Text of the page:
And what they wanted was war. Today, Republicans act as though the intelligence community burst into the Oval Office and said, "Mr. President, Mr. President, Iraq is a terrible threat, and if we don't invade we're doomed!" and then Bush said, "Gee, if you say so, I guess we'd better." But it worked the other way around.
Fixing the intelligence is the reason why the White House went after Joe Wilson and his wife Valerie.

Fixing the intelligence was the primary reason why torture became standard practice.

It's also the reason why the government accepted the claims of an outrageously dubious defector who was given the all-too-appropriate code-name "Curveball." As the CIA's Jim Angleton discovered a long time ago, you can rewrite reality itself if you can induce (or force) people from the enemy camp to say what you want them to say.

(Desperate to "prove" his bizarre theory that the Sino-Soviet split was a commie ruse, Angleton developed his own Curveball-esque defector named Anatoly Golitsyn; Angleton also engineered the torture of a more honest defector named Yuri Nosenko. It's almost as though W and Cheney worked from that playbook.)

The current attempts at Iraq war revisionism stem from Jeb Bush's changing stances. At first, he said that the war was a good thing, then he hilariously sputtered Let's not play the blame game. At the same time, he tried to hide behind the soldiers, pretending that any critique of his brother's war was a critique of those who had fought on America's behalf. (The Republicans used that tactic shamelessly throughout the early years of the war.)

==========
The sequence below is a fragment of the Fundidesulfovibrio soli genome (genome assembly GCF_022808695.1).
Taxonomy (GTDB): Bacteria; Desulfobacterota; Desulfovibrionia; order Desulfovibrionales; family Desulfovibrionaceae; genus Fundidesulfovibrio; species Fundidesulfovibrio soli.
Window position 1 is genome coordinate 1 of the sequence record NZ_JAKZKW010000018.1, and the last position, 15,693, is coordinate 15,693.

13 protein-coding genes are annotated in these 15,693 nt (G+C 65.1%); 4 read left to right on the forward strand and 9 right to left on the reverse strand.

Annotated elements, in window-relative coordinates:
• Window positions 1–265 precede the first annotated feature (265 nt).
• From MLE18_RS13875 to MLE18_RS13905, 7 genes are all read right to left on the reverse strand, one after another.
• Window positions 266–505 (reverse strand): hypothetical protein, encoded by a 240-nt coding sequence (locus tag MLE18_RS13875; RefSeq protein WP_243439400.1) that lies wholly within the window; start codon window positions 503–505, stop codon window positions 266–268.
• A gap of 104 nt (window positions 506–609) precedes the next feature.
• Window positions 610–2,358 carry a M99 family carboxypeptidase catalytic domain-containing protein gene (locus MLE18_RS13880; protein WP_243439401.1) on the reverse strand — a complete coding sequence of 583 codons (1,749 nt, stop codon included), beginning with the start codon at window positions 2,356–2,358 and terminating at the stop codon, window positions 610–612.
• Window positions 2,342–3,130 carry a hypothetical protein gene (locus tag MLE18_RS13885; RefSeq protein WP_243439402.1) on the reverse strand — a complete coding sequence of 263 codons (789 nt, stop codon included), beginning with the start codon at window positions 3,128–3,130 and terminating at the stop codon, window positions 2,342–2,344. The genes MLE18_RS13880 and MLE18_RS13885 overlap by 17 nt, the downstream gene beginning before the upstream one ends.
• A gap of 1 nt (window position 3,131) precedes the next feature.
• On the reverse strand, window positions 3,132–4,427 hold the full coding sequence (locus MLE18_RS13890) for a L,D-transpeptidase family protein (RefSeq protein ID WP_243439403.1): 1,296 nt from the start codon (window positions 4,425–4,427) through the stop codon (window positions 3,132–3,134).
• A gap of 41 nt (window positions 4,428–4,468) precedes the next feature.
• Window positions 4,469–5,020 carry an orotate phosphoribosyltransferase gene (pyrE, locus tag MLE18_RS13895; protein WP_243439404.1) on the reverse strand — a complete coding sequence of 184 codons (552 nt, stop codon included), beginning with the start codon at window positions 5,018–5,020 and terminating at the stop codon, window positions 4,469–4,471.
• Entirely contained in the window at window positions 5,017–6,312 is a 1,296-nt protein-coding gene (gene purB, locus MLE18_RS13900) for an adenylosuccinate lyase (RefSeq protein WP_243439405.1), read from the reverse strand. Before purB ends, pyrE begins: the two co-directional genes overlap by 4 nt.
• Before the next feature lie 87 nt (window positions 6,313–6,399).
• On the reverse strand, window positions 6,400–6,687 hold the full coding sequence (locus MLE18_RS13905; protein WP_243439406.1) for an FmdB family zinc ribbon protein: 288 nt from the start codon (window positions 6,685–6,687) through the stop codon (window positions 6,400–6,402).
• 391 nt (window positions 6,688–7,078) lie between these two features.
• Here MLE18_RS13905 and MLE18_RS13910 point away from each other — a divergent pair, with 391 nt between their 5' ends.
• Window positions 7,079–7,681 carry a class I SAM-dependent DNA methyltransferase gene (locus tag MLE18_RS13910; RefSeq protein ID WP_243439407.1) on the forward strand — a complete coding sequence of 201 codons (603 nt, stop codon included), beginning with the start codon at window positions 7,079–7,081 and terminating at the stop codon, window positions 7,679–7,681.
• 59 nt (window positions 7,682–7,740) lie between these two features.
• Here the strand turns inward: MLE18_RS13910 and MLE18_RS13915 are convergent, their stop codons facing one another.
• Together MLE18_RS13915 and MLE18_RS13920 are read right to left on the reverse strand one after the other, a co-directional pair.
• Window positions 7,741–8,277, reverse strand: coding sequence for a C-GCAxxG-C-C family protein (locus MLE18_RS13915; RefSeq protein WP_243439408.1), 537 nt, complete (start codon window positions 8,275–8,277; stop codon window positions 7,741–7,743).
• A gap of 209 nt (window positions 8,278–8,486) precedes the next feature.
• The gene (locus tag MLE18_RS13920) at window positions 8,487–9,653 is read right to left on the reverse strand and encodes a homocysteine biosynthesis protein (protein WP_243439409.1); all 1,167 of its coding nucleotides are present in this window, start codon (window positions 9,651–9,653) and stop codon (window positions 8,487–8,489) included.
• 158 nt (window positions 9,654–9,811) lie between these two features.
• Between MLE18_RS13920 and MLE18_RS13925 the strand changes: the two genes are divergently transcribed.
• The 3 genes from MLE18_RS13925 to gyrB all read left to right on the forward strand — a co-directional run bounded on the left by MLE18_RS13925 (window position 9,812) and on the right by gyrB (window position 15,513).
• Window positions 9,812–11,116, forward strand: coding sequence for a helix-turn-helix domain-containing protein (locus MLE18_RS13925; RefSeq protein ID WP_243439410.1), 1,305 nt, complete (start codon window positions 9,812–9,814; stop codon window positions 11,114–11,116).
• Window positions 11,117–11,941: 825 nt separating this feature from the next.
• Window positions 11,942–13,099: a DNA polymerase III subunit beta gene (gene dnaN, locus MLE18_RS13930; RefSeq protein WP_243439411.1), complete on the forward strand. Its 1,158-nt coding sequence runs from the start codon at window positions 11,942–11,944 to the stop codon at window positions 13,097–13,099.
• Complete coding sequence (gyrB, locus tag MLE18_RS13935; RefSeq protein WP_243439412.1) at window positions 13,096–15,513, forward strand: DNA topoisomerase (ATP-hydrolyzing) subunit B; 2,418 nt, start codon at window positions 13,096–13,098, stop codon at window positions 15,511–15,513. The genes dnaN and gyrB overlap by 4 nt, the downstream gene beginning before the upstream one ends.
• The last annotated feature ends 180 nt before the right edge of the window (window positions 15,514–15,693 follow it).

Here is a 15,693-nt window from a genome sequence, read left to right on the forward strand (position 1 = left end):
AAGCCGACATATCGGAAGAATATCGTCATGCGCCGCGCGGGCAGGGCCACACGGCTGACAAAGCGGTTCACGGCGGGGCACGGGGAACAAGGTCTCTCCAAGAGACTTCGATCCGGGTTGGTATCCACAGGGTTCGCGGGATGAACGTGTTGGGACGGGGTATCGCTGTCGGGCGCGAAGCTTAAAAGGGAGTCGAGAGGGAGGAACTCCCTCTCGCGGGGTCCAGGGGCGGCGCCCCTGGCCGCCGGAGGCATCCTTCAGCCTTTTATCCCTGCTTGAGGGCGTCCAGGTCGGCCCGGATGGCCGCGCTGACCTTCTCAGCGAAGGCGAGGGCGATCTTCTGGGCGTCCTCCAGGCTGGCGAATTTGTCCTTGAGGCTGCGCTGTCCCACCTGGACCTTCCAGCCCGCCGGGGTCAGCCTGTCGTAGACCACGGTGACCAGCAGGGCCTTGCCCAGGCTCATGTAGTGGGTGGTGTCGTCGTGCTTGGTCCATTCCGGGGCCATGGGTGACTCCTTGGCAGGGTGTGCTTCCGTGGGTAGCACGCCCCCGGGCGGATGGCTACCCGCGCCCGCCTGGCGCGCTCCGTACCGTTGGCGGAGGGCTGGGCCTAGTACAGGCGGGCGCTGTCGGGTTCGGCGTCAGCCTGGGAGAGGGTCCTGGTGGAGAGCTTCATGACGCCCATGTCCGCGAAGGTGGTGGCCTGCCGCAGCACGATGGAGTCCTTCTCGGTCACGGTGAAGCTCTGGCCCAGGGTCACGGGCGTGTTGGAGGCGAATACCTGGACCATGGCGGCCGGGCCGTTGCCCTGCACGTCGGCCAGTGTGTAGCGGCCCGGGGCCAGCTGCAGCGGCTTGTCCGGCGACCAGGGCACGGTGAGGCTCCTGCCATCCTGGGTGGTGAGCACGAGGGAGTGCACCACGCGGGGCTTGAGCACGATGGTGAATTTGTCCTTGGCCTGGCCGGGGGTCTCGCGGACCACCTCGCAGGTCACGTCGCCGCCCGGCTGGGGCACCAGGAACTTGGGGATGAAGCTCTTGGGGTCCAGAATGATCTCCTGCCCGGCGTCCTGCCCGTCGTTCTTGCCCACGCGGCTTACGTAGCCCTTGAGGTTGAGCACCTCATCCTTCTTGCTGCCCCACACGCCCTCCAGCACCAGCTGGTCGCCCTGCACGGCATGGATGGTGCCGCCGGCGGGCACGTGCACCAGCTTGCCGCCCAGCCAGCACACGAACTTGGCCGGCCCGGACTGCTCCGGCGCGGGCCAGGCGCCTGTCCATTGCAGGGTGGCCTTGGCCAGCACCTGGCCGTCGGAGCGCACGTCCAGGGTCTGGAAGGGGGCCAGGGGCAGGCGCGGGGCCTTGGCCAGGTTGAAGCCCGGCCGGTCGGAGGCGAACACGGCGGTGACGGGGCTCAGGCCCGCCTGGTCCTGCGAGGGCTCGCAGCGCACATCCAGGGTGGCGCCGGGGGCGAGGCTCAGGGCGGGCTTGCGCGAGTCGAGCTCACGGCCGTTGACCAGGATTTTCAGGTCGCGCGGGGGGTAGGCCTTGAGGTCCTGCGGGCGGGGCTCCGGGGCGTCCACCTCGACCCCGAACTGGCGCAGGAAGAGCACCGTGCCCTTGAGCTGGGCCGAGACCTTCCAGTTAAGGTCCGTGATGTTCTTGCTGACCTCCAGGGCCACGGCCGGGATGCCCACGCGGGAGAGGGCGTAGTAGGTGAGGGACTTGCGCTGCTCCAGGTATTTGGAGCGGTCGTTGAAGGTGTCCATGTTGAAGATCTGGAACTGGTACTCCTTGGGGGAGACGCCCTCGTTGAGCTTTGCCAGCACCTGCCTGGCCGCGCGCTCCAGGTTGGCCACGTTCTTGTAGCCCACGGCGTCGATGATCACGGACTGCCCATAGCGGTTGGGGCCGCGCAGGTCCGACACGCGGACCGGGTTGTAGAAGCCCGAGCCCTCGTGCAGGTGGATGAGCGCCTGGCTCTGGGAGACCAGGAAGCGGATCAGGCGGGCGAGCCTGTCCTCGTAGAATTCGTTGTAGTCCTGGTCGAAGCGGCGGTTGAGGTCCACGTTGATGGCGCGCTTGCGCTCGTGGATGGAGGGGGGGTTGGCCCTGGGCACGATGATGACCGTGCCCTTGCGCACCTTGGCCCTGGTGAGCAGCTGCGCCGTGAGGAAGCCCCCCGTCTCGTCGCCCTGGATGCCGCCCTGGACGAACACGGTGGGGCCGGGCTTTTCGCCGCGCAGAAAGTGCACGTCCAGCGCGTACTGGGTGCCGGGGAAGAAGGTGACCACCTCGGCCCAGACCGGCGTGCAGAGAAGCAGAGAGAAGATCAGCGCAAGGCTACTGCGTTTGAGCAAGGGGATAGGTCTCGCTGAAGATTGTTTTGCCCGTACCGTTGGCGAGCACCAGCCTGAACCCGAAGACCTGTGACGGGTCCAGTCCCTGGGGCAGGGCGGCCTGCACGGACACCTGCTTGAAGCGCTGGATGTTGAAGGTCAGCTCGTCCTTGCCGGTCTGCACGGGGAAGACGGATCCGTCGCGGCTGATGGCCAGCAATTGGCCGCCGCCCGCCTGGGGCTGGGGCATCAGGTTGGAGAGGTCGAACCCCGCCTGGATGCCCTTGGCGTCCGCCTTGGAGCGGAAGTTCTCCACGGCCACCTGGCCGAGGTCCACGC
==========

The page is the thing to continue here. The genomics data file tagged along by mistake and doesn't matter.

Jeb finally admitted that the decision to invade was a mistake. I don't think he'll ever admit that it was a crime -- yet so it was.

Another point: We need a lot more honest discussion about news management throughout the pre-invasion period. Such a discussion could shed light on the media manipulation going on right now.

As I've mentioned in a couple of posts, CBS News conducted an early poll -- published (if memory serves) on September 17, 2001 -- which revealed that only three percent of the American public believed that Saddam Hussein was responsible for the 9/11 attacks. Two years later, some 70 percent considered Saddam Hussein responsible. As late as 2007, 50 percent of the population was saying the same thing, even though Bush had, by that point, admitted on camera that Saddam Hussein had nothing to do with the attack.

This sort of thing does not happen by accident.

It should be noted that at no time during the 2001-2003 period did Bush ever say explicitly that Saddam bore responsibility. Our compliant news media can be manipulated into telling a lie that the government itself does not officially endorse.
On the one year anniversary of the 9-11 attacks, Bush dropped the name Osama Bin Laden from his vocabulary and began repeating the name of Saddam Hussein. It was a clever manipulative psychological ploy that substituted Saddam for Bin Laden in the minds of the American public.
Of Jeb Bush's 21 foreign policy advisers, 17 of them are from the Bush administration. A key figure is Paul Wolfowitz. David Corn gives some more details of this, along with a fascinating account of Wolfowitz's adoption of the conspiracy theories of academic Laurie Mylroie which were fixed around the figure of Saddam Hussein. It's an interesting read.
W must have put Iraq and 9/11 in the same sentence a hundred times. He didn't say they did it, but a lot of people "learned" to associate the two...
W would say things along the lines of "The road to our war on terror in Iraq began on 9/11," allowing the intellectually lazy to connect the dots for themselves.
Post a Comment

<< Home

Thursday, May 14, 2015

Want to pay more for water? PRIVATIZE!